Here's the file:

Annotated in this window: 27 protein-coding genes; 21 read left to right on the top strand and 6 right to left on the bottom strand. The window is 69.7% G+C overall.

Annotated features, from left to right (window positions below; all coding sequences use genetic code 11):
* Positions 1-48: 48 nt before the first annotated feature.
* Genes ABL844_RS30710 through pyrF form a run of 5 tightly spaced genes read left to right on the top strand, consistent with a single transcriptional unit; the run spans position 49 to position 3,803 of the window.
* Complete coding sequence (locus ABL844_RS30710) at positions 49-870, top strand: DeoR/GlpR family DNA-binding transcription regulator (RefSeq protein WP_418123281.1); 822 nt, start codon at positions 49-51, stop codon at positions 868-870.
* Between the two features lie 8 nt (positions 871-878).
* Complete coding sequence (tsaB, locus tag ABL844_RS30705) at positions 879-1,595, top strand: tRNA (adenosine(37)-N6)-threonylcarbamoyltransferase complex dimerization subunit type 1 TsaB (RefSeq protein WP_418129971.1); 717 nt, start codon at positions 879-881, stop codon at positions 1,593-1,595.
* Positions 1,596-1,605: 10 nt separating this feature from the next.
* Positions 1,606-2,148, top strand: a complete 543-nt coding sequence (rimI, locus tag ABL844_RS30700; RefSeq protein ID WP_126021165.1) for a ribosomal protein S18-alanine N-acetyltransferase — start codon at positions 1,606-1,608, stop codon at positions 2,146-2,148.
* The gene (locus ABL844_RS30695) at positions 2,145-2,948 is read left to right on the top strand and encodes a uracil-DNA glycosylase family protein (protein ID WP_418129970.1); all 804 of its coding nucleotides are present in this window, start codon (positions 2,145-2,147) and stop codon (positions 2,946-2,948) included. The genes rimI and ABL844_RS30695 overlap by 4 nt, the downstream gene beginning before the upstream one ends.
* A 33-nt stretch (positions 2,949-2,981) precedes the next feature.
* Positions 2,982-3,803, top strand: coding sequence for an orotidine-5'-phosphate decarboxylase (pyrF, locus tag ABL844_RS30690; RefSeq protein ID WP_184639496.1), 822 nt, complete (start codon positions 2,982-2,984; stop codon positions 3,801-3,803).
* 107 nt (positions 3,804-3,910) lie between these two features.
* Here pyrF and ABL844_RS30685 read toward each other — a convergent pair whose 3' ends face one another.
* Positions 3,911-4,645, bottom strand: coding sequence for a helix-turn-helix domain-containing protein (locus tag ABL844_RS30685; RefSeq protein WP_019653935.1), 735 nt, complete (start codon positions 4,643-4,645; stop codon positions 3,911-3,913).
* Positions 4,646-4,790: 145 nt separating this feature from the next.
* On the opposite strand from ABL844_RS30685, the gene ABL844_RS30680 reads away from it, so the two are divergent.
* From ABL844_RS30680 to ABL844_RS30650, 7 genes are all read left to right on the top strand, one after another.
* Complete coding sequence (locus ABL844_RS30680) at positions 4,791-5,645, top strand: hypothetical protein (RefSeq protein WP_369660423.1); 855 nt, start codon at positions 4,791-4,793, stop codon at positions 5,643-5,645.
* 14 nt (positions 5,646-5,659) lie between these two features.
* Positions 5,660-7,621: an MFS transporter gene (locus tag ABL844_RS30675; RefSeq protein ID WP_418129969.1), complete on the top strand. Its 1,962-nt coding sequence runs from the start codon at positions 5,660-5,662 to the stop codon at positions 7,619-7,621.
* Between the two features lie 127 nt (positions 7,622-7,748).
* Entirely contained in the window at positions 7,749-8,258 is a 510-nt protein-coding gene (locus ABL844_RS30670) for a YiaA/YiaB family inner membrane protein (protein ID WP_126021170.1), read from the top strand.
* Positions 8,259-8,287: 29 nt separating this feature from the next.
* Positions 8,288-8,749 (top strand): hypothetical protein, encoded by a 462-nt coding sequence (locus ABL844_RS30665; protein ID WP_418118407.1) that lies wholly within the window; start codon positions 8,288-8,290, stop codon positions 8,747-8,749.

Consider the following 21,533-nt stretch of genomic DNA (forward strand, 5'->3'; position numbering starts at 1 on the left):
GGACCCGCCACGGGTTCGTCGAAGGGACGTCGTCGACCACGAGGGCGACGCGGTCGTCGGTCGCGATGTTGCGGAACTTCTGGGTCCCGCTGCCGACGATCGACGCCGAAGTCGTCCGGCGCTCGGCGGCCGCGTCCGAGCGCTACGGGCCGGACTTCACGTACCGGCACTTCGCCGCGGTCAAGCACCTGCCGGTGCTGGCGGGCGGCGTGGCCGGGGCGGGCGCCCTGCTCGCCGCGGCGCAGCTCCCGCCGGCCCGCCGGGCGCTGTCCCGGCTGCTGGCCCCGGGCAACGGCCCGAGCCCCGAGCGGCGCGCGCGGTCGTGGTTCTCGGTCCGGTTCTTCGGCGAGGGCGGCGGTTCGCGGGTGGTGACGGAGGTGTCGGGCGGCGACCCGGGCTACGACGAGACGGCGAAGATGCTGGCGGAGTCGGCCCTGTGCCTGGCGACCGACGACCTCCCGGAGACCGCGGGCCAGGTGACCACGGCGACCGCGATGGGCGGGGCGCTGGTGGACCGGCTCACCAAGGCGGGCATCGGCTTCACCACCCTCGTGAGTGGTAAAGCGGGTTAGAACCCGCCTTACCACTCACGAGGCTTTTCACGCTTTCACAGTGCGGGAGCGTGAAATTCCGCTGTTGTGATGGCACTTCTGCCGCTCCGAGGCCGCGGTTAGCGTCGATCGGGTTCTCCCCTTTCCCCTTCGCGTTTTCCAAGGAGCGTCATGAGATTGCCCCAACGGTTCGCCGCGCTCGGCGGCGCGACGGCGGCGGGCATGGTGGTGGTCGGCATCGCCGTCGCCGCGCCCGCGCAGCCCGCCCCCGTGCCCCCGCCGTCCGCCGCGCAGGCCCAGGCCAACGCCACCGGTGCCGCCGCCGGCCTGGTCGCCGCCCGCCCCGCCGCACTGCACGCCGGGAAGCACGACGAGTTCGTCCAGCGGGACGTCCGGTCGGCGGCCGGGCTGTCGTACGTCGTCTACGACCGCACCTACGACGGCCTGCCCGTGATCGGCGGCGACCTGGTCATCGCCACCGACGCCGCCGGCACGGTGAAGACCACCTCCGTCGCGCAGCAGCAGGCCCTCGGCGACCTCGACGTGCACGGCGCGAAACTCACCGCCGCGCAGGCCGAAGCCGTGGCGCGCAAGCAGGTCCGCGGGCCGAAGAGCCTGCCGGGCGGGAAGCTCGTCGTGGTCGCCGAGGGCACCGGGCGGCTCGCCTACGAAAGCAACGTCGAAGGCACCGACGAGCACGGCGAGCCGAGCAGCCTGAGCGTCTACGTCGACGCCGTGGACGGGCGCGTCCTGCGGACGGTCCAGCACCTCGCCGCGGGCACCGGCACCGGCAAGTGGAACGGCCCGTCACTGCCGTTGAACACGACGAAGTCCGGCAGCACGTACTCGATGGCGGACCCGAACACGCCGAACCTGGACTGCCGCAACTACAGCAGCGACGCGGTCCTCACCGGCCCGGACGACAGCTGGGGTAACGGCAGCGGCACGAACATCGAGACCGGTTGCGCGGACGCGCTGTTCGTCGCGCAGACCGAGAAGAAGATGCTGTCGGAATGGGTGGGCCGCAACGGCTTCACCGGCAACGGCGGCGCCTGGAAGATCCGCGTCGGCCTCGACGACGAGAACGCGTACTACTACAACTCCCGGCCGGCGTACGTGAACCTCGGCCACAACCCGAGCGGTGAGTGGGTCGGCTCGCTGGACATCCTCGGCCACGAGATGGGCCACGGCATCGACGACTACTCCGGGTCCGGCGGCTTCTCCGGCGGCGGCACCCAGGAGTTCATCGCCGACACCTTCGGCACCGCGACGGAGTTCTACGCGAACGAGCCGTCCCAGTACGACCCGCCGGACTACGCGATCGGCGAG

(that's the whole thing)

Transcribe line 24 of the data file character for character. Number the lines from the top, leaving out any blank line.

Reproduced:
* Positions 8,259-8,287: 29 nt separating this feature from the next.